Here’s a new trick for cooler attics, energy savings, and reduced heat gain in HVAC systems.
As summer approaches, we’re back to a common reality: Keeping comfortable costs money. More than 90 percent of all new U.S. homes have air conditioning, but in places where electric costs are high, summertime air conditioning bills can surpass those for heating, even in cold climates.
There’s a good reason: recycled warmth. For example, the amount of heat from the sun that strikes a 1,200-square-foot roof is about 250 British thermal units (BTUs) per square foot, or 300,000 BTUs per hour.
This absorbed heat eventually gets re-radiated into the attic space, causing attic temperatures to easily reach 130 to 140 degrees Fahrenheit. That heat gets conducted and sucked into leaky, poorly insulated ductwork. To make things even worse, a high-mass, heavy roof with concrete tile absorbs the sun’s heat all day long and re-radiates it into the attic well into the night, further driving up air conditioning costs.
One inch of R-6 polyisocyanurate sheet foam on top of a waterproofing membrane can lower the surface temperature of the attic side OSB by 30-40 degrees.
Why Do We Allow Building Practices to Be So Inefficient?
The usual reasons: lack of building science knowledge and money. For decades, most new homes have been built on slab foundations, resulting in heating and cooling equipment almost always ending up in the attic—the absolute worst place to put it.
Heat always flows from hot to cold, and the greater the temperature difference, the faster the flow. The temperature of air-conditioned air passing through ductwork is about 55 degrees; the temperature in the attic can easily be twice as much. That heat is conducted and leaks through the ductwork, and it heats the air you have already paid to cool. That is a tremendous temperature difference for your A/C to overcome.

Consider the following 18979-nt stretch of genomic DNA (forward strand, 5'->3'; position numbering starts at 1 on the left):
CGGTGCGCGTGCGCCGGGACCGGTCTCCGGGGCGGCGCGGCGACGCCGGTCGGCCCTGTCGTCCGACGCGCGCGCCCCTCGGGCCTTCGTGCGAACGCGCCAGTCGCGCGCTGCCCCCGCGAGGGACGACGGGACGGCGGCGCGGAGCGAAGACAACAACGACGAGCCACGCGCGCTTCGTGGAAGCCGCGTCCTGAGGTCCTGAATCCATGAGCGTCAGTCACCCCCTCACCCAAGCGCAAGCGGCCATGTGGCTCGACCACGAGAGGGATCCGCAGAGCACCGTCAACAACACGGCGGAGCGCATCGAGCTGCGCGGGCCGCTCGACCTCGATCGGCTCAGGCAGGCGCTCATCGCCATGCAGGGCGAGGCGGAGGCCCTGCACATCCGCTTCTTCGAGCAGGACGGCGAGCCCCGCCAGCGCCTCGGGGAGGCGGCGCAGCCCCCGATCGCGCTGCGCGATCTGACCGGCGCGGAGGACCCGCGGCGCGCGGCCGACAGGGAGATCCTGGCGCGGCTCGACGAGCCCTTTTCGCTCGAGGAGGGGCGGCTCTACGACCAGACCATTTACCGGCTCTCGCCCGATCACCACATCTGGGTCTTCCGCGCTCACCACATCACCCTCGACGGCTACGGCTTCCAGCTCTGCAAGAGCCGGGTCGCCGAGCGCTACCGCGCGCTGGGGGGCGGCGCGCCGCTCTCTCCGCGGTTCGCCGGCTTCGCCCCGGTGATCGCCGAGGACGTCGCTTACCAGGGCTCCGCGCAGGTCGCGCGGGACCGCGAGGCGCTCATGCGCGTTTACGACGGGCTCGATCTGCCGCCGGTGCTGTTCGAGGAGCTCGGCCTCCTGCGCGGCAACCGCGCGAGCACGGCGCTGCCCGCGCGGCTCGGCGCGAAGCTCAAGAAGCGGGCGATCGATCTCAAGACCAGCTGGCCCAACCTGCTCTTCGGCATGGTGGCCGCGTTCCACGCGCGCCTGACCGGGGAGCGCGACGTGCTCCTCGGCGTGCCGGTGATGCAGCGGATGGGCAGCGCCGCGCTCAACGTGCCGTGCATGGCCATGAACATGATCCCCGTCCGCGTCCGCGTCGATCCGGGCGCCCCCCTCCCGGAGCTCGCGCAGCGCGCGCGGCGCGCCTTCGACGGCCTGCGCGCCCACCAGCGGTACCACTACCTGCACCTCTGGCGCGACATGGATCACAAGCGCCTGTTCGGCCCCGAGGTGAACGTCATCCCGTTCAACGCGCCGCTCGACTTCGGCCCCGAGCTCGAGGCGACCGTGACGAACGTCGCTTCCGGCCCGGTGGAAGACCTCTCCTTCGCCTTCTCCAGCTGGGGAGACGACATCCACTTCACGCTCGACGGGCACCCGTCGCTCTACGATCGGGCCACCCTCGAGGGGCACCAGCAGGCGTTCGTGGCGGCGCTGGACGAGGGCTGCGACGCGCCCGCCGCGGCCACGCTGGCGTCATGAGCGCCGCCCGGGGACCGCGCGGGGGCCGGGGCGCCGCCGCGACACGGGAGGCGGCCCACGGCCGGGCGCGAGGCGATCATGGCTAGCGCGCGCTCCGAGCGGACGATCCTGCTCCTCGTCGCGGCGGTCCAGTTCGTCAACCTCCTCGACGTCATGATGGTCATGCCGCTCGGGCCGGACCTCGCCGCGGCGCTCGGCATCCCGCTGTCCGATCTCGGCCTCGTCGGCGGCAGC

Studies from the California Energy Commission found that the surface area of duct work for a typical home is about 40 percent of a home’s floor area. Some basic heat transfer math, for a 2,000-square-foot home, shows that attic heat conducted into R-2 insulated duct work is about 30,500 BTUs per hour, or more than 2.5 tons of air conditioning load.
Even with today’s code requirement R-8 duct work, the additional heat load is 8,000 BTUs per hour, or 0.67 tons. This is why smart energy experts want HVAC equipment and ducts out of the attic and into conditioned spaces. But finding room for HVAC units and ductwork in living spaces can be challenging and cost more.
Another option is non-vented or sealed attics where spray foam is applied to the underside of the roof deck. These attics are usually within 5 degrees of that of the living spaces, making this an efficient but more-expensive option.
A Less-Expensive Option to Reduce Attic Heat Gain Into Attic Ducts
In my own real-world tests, I used a less-expensive option that provides close to the same result. Applying 1-inch R-6 polyisocyanurate sheet foam (Dow Thermax) on top of a waterproofing membrane and OSB roof deck lowered the surface temperature of the attic side OSB in a vented attic by 30-40 degrees.
It’s always important to check with the roofing manufacturer that the system you select is compatible with this system. The California Title 24 energy code has had above-deck roof insulation as an option since 2016 for high-performance attics. I suspect 1 inch of extruded polystyrene R-5 Styrofoam would yield similar results.
The image below clearly shows the difference between the roof deck insulated to R-6 at left and no insulation on the right.
For my Revision House Scottsdale project, we installed 1 inch of Thermax over the OSB roof sheathing and roofing membrane in conjunction with a non-vented attic, creating R-54 insulation over the pitched roof areas. I expect that this will perform very well, significantly reducing my cooling loads and costs. I am also using a low-mass, metal, ventilated shingle roof which does not store much heat, thereby reducing continued heat gain into the attic after the sun goes down.